Today, according to the Adbusters set, is Buy Nothing Day. To most of America, on the other hand, it’s known as Black Friday, the first day of the Christmas shopping season, brought on by an unspoken holiday usually granted after Thanksgiving.
I bought something today. A few somethings, actually. Lots of people did that today, in fact, as Black Friday is consistently one of the top five retail days of the year (the Saturday before Christmas being #1). Which gets to the heart of why Buy Nothing Day doesn’t make much sense: the worst time to show yourself in numbers to make a point is when you know your opposition, which already dwarfs you in size, is going to turn out in three times higher volume than usual. It’s about as noticeable as taking a gallon of water out of a pool that’s being filled on the other end by a supertanker.
The act of not consuming isn’t a vote, it’s an abstention. In fact, a lot of the time, it’s just an absentee vote for the other side. What does it say to the people you’re trying to engage if you’re free to hop onto the deal-hunting gravy train at midnight on Saturday? Not a very powerful message. Perhaps it’s even counterproductive, in that it gives the happy capitalists a tangible bogeyman right when it’s most convenient for them to engage in demagoguery.
No, what one needs to do is to change how people feel about the holiday season. Instead of being confrontational, it’s possible to be subtle, even friendly, while at the same time communicating your point more effectively. Here are two campaigns I can think of that would be much more interesting to me.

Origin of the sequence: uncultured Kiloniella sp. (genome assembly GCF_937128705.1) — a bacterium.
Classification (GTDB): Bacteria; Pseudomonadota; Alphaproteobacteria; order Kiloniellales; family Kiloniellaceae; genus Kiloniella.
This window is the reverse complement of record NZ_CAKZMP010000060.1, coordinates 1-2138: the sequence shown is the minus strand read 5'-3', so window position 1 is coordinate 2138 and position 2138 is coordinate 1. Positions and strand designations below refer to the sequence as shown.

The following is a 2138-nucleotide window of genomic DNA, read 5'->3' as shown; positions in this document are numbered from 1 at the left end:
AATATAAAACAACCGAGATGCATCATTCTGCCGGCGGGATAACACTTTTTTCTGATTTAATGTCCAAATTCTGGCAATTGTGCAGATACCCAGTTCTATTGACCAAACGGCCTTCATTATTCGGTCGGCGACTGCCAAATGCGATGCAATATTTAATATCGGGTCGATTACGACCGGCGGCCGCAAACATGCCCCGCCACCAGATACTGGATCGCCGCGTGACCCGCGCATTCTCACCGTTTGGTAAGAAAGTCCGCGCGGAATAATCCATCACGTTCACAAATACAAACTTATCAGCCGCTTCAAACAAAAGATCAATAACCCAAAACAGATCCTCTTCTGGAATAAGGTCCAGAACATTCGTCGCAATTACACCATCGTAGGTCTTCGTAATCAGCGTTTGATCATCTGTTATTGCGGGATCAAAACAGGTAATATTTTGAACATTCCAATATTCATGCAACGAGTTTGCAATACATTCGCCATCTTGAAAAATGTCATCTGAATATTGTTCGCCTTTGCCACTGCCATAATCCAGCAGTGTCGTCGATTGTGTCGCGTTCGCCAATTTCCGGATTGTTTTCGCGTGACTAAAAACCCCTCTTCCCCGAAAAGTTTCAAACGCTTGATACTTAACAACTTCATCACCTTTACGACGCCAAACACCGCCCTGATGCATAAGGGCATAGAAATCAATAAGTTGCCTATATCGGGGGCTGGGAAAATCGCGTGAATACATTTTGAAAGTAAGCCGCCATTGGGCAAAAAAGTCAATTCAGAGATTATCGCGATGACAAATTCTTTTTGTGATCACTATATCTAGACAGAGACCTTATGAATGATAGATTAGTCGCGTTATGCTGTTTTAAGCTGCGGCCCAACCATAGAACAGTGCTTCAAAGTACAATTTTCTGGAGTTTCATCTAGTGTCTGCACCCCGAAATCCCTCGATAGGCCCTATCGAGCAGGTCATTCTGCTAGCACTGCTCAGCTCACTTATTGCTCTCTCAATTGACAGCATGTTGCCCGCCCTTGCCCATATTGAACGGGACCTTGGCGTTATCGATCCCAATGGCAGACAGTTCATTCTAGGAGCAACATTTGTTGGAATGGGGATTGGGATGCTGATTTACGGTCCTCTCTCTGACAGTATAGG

- Give Something Day
- Yes, technically, most people think of this as being Christmas, but all the better to catch the opposition off-guard. Think of something people can use, that they pay too much for, that can be made cheaply, with little waste, and given away. No slogans or logos or globalization guilt. Just a tacit message that giving, not consuming, is the spirit of the holiday season.
- Do Something Day
- Black Friday is a day about stuff. Buy Nothing Day attempts to frame the argument on this point. But if that’s the case, then why not make it about reconnecting with family and friends? This is especially important after the Thanksgiving feast, which is usually meant to get these people together, but usually ends up being a stress-fest with cooks sweating over a turkey and guys drinking beer in front of some shitty Detroit Lions game. If you can engage those close to you enough in an event you can all enjoy, maybe the bond with consumption can be overcome.
Eh. Maybe not. But there has to be something better than buying nothing on which to build a movement.